In mid-March, Ontarians stockpiled inhalers and there was a 19.2 percent spike in the dispensing of Hydroxychloroquine, a malaria medication promoted as a possible treatment for COVID-19 that has since proven to be ineffective, according to a new interactive tool launched Thursday by scientists at the Ontario Drug Policy Research Network (ODPRN).
The COVID-19 Ontario Prescription Drug Utilization Tool provides ongoing surveillance of prescription drug trends that allows policy makers, clinicians and the public to inform their COVID-19 planning decisions with the best evidence possible as the pandemic progresses. As the risks of the pandemic evolve, so will the impact of drug shortages on patients, healthcare professionals and the healthcare system.
The tool monitors prescription drug utilization trends across the province and reports weekly trends of individuals who were dispensed a prescription drug or received a pharmacy service from 2016 onwards.
“There’s a real concern that COVID-19 related drug shortages can negatively impact people’s health if they can’t get the medication they need,” said Dr. Tara Gomes, a scientist at the Li Ka Shing Knowledge Institute of St. Michael’s Hospital and ICES, and a principal investigator of ODPRN. “Being able to monitor these trends, and see how policies as well as clinical practices are changing the way in which the drug supply is being used, can help us avoid drug shortages and adapt more quickly.”
Key findings on how the pandemic has impacted drug supply and the way medications are dispensed can be seen in the data presented by the tool. One trend that is evident is the stockpiling of inhalers.
“During a pandemic that has respiratory implications, there was clearly a concern among people with respiratory problems that they might not be able to access their inhalers,” said Dr. Gomes. “Although there was a shortage of some inhalers during the pandemic, a rapid policy response helped source new products to avoid a gap in access for Ontarians. It is hoped that this tool can continue to help policy-makers react quickly to disruptions in medication access for patients across the province.”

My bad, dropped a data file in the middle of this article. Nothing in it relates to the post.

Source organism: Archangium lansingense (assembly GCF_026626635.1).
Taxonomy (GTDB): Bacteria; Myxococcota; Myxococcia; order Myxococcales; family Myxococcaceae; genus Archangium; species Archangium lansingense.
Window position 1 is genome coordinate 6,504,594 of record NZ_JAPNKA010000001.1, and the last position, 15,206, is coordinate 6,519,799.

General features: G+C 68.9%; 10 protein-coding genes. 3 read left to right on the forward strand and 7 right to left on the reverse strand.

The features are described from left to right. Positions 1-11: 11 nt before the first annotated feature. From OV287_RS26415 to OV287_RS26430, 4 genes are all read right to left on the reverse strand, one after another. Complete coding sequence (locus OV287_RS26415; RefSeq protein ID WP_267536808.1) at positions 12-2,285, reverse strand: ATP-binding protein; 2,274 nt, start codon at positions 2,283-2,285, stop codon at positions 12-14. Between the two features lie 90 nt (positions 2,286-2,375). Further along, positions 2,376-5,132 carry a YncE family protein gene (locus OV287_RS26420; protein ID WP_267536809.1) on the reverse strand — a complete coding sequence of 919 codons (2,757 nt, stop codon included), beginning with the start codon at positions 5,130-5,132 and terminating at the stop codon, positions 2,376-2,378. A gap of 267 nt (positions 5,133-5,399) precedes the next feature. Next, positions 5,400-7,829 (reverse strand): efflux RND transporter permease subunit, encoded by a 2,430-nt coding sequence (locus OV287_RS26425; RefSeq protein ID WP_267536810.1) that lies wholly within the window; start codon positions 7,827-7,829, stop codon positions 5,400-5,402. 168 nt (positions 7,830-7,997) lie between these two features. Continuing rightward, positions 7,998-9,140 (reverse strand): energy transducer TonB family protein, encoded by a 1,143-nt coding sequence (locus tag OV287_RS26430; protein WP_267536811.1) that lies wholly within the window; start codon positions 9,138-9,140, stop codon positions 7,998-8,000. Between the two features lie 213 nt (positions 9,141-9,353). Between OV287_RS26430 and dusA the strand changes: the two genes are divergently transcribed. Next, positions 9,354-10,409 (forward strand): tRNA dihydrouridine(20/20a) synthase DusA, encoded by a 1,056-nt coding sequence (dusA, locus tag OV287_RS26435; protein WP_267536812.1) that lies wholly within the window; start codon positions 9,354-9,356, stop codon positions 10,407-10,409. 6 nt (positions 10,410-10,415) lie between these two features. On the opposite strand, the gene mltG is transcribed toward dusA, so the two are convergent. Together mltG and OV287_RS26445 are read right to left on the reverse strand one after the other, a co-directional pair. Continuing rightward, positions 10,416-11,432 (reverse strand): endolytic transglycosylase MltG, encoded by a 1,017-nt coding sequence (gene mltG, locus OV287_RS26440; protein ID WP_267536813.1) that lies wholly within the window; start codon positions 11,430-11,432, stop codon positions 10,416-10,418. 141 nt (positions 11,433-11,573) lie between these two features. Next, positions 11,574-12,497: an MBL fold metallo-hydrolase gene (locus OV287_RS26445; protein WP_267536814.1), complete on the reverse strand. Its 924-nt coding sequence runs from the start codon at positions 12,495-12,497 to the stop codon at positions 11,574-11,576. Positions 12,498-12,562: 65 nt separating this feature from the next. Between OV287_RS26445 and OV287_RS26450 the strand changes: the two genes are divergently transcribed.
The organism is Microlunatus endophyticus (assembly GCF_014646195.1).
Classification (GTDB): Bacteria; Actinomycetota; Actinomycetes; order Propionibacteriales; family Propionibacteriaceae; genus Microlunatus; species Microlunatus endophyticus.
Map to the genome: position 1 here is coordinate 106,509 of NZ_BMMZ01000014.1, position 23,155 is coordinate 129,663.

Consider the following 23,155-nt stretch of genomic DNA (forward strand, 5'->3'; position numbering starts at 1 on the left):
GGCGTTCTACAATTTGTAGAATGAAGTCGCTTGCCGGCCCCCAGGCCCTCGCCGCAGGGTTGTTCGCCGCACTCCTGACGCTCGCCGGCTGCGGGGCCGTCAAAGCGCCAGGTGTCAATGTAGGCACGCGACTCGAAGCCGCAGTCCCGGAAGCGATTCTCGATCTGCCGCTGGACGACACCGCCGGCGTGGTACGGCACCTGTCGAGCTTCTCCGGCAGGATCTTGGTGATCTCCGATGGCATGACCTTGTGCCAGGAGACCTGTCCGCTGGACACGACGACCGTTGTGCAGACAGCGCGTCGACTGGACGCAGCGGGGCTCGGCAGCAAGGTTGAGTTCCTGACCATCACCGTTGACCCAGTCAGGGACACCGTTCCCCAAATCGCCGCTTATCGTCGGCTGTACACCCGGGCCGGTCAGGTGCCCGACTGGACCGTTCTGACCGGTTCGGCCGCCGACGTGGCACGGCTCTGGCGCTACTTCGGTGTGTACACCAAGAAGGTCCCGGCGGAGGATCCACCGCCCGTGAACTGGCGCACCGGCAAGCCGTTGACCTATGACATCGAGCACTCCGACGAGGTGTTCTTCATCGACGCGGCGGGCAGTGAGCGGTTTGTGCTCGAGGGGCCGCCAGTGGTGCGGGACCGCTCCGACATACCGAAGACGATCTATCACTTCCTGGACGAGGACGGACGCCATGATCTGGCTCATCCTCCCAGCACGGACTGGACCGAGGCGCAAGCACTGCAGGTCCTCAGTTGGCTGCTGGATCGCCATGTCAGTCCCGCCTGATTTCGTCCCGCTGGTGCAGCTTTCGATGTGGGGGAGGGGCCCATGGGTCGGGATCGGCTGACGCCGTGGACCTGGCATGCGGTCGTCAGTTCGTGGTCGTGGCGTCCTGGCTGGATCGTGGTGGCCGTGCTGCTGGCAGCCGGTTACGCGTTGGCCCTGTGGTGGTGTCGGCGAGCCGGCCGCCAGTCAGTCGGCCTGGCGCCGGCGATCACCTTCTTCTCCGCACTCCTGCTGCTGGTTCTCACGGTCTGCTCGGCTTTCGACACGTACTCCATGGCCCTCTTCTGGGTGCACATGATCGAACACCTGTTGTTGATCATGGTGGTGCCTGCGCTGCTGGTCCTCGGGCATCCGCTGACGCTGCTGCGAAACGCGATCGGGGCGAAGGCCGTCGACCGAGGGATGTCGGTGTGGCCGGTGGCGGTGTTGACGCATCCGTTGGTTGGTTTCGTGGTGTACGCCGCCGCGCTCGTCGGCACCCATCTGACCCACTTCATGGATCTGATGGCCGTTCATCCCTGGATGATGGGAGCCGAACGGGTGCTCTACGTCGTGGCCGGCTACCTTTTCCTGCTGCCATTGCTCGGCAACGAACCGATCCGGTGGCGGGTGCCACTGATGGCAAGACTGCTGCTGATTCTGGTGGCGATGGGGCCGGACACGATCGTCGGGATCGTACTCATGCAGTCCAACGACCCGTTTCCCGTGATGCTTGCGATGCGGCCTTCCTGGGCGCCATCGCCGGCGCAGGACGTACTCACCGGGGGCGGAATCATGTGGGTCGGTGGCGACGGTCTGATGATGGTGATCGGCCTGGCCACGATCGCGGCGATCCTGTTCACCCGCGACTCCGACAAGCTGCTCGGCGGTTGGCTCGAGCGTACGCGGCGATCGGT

The tool also shows a 21 percent increase in demand for flu shots over the previous year. This trend will be important to monitor over the coming winter months as demand for the flu shot has been high and broad access is needed to reduce the burden of influenza on hospitals.
Additionally, more frequent dispensing of chronic medications—like drugs used to treat high blood pressure and diabetes—is seen in the data, a trend that was expected by the scientists at ODPRN. The trend was symptomatic of policies limiting the size of prescriptions implemented by the Ministry of Health to mitigate the risk on the drug supply during a pandemic, and has reversed since restrictions have eased.
“There is evidence to suggest that all the news that comes out about potential treatments and how to deal with COVID-19 impacts the way people use medication,” said Dr. Mina Tadrous, a scientist at Women’s College Hospital and ICES, and an investigator with the ODPRN. “Even in Canada, we saw a spike in people trying to get Hydroxychloroquine around the time all the tweets and news came out in March. So, we’re not protected from misinformation here.”
The information included in the tool was captured using the Ontario Drug Benefit database, which contains records of dispensed drugs and pharmacy services that are reimbursed through Ontario’s publicly-funded drug program. It also uses data from the Ontario Narcotics Monitoring System, which contains all prescriptions for controlled, and monitored substances dispensed from all community pharmacies in Ontario. As new data emerges, the tool will be updated and expanded to include any new drugs and illustrate trends. The findings are intended to provide an early indication of how trends are continuously changing to facilitate rapid policy and clinical responses.
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